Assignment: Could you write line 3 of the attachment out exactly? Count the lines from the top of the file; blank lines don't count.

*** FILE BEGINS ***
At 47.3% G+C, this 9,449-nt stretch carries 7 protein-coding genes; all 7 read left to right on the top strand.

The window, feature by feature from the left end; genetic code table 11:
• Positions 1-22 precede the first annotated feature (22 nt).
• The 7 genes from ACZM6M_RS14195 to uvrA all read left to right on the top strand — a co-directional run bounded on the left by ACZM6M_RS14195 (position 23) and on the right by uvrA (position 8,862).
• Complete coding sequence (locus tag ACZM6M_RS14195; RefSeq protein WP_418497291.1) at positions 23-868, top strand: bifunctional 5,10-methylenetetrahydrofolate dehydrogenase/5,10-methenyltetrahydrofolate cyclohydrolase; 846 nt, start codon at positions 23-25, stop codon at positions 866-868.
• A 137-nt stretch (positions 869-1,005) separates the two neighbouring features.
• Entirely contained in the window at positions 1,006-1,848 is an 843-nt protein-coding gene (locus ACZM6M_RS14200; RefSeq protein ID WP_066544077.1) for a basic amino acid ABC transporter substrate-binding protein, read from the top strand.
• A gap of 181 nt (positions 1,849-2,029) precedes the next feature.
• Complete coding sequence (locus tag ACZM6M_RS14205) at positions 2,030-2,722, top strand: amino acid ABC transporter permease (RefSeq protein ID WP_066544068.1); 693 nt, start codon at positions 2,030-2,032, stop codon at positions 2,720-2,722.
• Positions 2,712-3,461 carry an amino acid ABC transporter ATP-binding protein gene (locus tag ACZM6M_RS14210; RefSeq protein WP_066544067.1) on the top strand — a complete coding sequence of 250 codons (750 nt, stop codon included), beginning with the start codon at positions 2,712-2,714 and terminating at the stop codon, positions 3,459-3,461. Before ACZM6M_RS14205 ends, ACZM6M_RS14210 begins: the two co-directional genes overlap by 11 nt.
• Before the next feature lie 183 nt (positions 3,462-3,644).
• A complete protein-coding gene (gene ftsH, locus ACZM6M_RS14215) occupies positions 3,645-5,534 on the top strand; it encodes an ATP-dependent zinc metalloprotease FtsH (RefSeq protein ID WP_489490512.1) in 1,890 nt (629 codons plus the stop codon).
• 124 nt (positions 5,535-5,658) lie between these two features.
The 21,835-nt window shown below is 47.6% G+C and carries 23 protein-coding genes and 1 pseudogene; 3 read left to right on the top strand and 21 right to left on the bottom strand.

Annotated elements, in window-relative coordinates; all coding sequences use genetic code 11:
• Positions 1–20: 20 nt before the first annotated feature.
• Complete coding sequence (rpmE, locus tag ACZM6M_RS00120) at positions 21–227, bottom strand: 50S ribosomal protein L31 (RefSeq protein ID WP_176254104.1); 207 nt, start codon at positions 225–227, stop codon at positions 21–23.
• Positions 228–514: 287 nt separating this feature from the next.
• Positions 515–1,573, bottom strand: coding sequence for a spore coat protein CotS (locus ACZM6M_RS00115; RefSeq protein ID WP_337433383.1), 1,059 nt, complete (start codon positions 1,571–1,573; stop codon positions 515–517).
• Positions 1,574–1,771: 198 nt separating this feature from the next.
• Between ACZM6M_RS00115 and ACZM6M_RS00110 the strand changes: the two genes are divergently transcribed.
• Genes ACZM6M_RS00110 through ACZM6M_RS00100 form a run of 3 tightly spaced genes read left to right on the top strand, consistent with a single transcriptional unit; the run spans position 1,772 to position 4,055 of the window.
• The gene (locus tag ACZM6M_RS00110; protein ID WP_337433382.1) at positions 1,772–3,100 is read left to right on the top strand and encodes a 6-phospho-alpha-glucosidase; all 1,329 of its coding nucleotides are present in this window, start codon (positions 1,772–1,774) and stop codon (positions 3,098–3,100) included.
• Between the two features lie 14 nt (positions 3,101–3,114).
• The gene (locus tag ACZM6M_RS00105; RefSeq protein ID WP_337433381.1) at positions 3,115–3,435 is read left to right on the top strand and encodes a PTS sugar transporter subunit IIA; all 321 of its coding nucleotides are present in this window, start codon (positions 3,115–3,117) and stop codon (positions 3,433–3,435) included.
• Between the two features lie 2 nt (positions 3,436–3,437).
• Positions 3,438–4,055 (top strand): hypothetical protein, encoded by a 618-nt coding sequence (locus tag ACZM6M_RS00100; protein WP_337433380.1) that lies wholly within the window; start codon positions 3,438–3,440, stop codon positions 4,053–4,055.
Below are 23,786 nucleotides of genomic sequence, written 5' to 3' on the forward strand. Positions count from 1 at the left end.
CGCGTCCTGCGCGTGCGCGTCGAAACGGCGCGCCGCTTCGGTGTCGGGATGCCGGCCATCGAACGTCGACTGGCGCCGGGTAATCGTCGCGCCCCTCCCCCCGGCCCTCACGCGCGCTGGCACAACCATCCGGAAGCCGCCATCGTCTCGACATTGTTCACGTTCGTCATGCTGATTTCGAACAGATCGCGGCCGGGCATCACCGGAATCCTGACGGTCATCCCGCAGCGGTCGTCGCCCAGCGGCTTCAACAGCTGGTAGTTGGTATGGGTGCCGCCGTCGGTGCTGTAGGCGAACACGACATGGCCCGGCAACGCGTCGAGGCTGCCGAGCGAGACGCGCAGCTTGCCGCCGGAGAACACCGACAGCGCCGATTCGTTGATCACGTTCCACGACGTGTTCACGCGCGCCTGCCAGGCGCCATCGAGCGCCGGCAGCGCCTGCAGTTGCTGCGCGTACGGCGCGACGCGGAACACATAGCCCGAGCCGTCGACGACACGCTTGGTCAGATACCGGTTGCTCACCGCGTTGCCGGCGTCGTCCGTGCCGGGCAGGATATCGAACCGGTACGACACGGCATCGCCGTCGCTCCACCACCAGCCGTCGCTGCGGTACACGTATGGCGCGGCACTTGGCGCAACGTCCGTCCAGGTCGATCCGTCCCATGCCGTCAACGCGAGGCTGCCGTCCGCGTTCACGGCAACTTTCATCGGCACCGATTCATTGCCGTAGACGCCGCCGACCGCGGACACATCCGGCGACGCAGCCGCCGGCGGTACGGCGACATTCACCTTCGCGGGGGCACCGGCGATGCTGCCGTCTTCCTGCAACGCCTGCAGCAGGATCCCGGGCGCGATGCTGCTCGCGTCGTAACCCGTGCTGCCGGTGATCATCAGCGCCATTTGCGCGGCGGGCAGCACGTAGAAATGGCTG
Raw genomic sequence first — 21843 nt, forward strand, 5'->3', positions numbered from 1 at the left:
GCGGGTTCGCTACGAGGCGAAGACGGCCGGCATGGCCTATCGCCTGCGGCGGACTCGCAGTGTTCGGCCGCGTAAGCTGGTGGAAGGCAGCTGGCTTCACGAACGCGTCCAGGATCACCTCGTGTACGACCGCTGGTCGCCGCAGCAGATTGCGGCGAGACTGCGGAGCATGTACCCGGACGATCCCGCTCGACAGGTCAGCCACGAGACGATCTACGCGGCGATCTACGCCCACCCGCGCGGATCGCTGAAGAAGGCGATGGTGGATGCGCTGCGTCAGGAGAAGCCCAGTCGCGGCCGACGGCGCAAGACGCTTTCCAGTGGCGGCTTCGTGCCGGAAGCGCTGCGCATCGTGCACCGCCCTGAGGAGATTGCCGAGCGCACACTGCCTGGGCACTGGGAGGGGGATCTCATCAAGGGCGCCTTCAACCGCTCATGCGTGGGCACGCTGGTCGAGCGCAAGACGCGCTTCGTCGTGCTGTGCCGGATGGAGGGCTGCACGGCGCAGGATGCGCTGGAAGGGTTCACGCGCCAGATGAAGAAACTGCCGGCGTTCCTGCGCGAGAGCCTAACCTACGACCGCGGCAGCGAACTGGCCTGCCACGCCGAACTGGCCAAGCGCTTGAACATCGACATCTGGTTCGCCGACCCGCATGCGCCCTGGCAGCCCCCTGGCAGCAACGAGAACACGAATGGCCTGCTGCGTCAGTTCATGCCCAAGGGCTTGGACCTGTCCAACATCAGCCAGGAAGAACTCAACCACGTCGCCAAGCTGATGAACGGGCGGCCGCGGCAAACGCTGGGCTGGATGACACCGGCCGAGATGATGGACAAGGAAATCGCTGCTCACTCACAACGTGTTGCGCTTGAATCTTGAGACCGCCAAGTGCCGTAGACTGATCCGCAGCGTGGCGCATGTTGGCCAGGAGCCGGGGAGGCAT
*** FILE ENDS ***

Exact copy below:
• Positions 1-22 precede the first annotated feature (22 nt).